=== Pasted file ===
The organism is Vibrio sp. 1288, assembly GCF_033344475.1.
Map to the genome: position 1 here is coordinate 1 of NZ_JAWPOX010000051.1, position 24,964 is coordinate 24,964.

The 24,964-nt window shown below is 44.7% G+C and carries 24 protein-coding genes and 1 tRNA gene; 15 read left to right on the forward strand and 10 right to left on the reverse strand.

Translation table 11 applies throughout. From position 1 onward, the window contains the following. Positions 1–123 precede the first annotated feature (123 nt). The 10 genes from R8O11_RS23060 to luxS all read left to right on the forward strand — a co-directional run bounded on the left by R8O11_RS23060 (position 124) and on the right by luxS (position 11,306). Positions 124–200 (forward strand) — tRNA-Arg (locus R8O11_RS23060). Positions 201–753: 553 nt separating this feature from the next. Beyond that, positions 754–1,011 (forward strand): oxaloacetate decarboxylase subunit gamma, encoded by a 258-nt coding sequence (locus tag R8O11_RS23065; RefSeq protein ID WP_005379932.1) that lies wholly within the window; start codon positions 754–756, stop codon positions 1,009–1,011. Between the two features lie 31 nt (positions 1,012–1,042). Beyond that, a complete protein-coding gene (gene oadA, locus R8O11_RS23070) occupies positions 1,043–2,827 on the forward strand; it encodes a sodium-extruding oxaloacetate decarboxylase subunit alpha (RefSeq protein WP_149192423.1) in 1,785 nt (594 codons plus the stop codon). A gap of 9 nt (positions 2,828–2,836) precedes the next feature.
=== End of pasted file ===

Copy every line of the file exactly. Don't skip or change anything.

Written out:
The organism is Vibrio sp. 1288, assembly GCF_033344475.1.
Map to the genome: position 1 here is coordinate 1 of NZ_JAWPOX010000051.1, position 24,964 is coordinate 24,964.

The 24,964-nt window shown below is 44.7% G+C and carries 24 protein-coding genes and 1 tRNA gene; 15 read left to right on the forward strand and 10 right to left on the reverse strand.

Translation table 11 applies throughout. From position 1 onward, the window contains the following. Positions 1–123 precede the first annotated feature (123 nt). The 10 genes from R8O11_RS23060 to luxS all read left to right on the forward strand — a co-directional run bounded on the left by R8O11_RS23060 (position 124) and on the right by luxS (position 11,306). Positions 124–200 (forward strand) — tRNA-Arg (locus R8O11_RS23060). Positions 201–753: 553 nt separating this feature from the next. Beyond that, positions 754–1,011 (forward strand): oxaloacetate decarboxylase subunit gamma, encoded by a 258-nt coding sequence (locus tag R8O11_RS23065; RefSeq protein ID WP_005379932.1) that lies wholly within the window; start codon positions 754–756, stop codon positions 1,009–1,011. Between the two features lie 31 nt (positions 1,012–1,042). Beyond that, a complete protein-coding gene (gene oadA, locus R8O11_RS23070) occupies positions 1,043–2,827 on the forward strand; it encodes a sodium-extruding oxaloacetate decarboxylase subunit alpha (RefSeq protein WP_149192423.1) in 1,785 nt (594 codons plus the stop codon). A gap of 9 nt (positions 2,828–2,836) precedes the next feature.